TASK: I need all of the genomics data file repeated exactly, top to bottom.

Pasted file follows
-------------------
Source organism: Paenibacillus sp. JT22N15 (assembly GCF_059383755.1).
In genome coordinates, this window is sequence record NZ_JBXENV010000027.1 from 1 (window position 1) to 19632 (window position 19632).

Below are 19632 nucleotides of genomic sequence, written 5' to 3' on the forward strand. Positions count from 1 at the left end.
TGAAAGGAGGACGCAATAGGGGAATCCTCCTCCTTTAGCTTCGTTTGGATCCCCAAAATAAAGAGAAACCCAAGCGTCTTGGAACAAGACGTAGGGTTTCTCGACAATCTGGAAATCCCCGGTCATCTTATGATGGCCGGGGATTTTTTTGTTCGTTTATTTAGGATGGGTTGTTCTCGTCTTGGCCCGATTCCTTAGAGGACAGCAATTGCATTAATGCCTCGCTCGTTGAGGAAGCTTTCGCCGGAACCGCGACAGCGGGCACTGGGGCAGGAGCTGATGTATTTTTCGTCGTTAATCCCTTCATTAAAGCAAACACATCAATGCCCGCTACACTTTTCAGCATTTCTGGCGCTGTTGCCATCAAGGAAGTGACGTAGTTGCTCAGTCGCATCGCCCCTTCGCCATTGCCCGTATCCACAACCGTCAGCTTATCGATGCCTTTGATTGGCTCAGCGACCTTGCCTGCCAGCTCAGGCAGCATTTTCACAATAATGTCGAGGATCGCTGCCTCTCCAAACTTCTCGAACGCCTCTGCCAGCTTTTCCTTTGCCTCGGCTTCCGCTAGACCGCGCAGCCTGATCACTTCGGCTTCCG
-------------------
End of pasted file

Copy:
Source organism: Paenibacillus sp. JT22N15 (assembly GCF_059383755.1).
In genome coordinates, this window is sequence record NZ_JBXENV010000027.1 from 1 (window position 1) to 19632 (window position 19632).

Below are 19632 nucleotides of genomic sequence, written 5' to 3' on the forward strand. Positions count from 1 at the left end.
TGAAAGGAGGACGCAATAGGGGAATCCTCCTCCTTTAGCTTCGTTTGGATCCCCAAAATAAAGAGAAACCCAAGCGTCTTGGAACAAGACGTAGGGTTTCTCGACAATCTGGAAATCCCCGGTCATCTTATGATGGCCGGGGATTTTTTTGTTCGTTTATTTAGGATGGGTTGTTCTCGTCTTGGCCCGATTCCTTAGAGGACAGCAATTGCATTAATGCCTCGCTCGTTGAGGAAGCTTTCGCCGGAACCGCGACAGCGGGCACTGGGGCAGGAGCTGATGTATTTTTCGTCGTTAATCCCTTCATTAAAGCAAACACATCAATGCCCGCTACACTTTTCAGCATTTCTGGCGCTGTTGCCATCAAGGAAGTGACGTAGTTGCTCAGTCGCATCGCCCCTTCGCCATTGCCCGTATCCACAACCGTCAGCTTATCGATGCCTTTGATTGGCTCAGCGACCTTGCCTGCCAGCTCAGGCAGCATTTTCACAATAATGTCGAGGATCGCTGCCTCTCCAAACTTCTCGAACGCCTCTGCCAGCTTTTCCTTTGCCTCGGCTTCCGCTAGACCGCGCAGCCTGATCACTTCGGCTTCCG